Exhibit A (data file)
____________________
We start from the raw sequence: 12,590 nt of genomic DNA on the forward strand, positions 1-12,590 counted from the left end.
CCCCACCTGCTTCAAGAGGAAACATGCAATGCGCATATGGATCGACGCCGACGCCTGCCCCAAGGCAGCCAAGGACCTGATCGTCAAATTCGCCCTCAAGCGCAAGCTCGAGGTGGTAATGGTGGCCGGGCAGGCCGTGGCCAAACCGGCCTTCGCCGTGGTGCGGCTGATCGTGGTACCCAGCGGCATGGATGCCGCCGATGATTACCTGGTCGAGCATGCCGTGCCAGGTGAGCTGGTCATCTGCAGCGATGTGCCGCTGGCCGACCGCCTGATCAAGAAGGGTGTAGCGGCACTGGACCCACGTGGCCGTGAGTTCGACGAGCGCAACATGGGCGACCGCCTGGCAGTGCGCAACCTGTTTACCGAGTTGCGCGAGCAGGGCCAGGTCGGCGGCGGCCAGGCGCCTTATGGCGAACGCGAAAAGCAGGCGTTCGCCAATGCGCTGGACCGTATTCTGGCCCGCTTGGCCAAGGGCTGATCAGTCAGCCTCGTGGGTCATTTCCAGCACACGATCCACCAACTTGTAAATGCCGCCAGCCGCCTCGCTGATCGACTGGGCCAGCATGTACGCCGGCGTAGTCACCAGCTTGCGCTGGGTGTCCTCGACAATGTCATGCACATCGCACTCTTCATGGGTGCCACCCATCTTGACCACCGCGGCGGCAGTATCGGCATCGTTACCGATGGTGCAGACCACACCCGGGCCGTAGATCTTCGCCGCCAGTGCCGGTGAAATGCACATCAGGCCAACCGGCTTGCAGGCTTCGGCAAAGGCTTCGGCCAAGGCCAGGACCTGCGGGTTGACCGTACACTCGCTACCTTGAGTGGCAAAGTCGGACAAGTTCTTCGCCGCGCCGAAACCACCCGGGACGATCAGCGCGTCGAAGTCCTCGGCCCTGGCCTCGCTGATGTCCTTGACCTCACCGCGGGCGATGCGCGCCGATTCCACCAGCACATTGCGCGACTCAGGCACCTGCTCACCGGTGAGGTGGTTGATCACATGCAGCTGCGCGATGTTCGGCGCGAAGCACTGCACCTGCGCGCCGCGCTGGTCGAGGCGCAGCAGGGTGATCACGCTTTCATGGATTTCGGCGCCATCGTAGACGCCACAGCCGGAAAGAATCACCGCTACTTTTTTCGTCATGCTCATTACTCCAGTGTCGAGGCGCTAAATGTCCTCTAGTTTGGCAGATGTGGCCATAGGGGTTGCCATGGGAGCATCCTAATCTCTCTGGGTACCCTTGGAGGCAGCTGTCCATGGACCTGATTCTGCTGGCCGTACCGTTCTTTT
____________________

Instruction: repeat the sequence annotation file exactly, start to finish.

We start from the raw sequence: 12,590 nt of genomic DNA on the forward strand, positions 1-12,590 counted from the left end.
CCCCACCTGCTTCAAGAGGAAACATGCAATGCGCATATGGATCGACGCCGACGCCTGCCCCAAGGCAGCCAAGGACCTGATCGTCAAATTCGCCCTCAAGCGCAAGCTCGAGGTGGTAATGGTGGCCGGGCAGGCCGTGGCCAAACCGGCCTTCGCCGTGGTGCGGCTGATCGTGGTACCCAGCGGCATGGATGCCGCCGATGATTACCTGGTCGAGCATGCCGTGCCAGGTGAGCTGGTCATCTGCAGCGATGTGCCGCTGGCCGACCGCCTGATCAAGAAGGGTGTAGCGGCACTGGACCCACGTGGCCGTGAGTTCGACGAGCGCAACATGGGCGACCGCCTGGCAGTGCGCAACCTGTTTACCGAGTTGCGCGAGCAGGGCCAGGTCGGCGGCGGCCAGGCGCCTTATGGCGAACGCGAAAAGCAGGCGTTCGCCAATGCGCTGGACCGTATTCTGGCCCGCTTGGCCAAGGGCTGATCAGTCAGCCTCGTGGGTCATTTCCAGCACACGATCCACCAACTTGTAAATGCCGCCAGCCGCCTCGCTGATCGACTGGGCCAGCATGTACGCCGGCGTAGTCACCAGCTTGCGCTGGGTGTCCTCGACAATGTCATGCACATCGCACTCTTCATGGGTGCCACCCATCTTGACCACCGCGGCGGCAGTATCGGCATCGTTACCGATGGTGCAGACCACACCCGGGCCGTAGATCTTCGCCGCCAGTGCCGGTGAAATGCACATCAGGCCAACCGGCTTGCAGGCTTCGGCAAAGGCTTCGGCCAAGGCCAGGACCTGCGGGTTGACCGTACACTCGCTACCTTGAGTGGCAAAGTCGGACAAGTTCTTCGCCGCGCCGAAACCACCCGGGACGATCAGCGCGTCGAAGTCCTCGGCCCTGGCCTCGCTGATGTCCTTGACCTCACCGCGGGCGATGCGCGCCGATTCCACCAGCACATTGCGCGACTCAGGCACCTGCTCACCGGTGAGGTGGTTGATCACATGCAGCTGCGCGATGTTCGGCGCGAAGCACTGCACCTGCGCGCCGCGCTGGTCGAGGCGCAGCAGGGTGATCACGCTTTCATGGATTTCGGCGCCATCGTAGACGCCACAGCCGGAAAGAATCACCGCTACTTTTTTCGTCATGCTCATTACTCCAGTGTCGAGGCGCTAAATGTCCTCTAGTTTGGCAGATGTGGCCATAGGGGTTGCCATGGGAGCATCCTAATCTCTCTGGGTACCCTTGGAGGCAGCTGTCCATGGACCTGATTCTGCTGGCCGTACCGTTCTTTT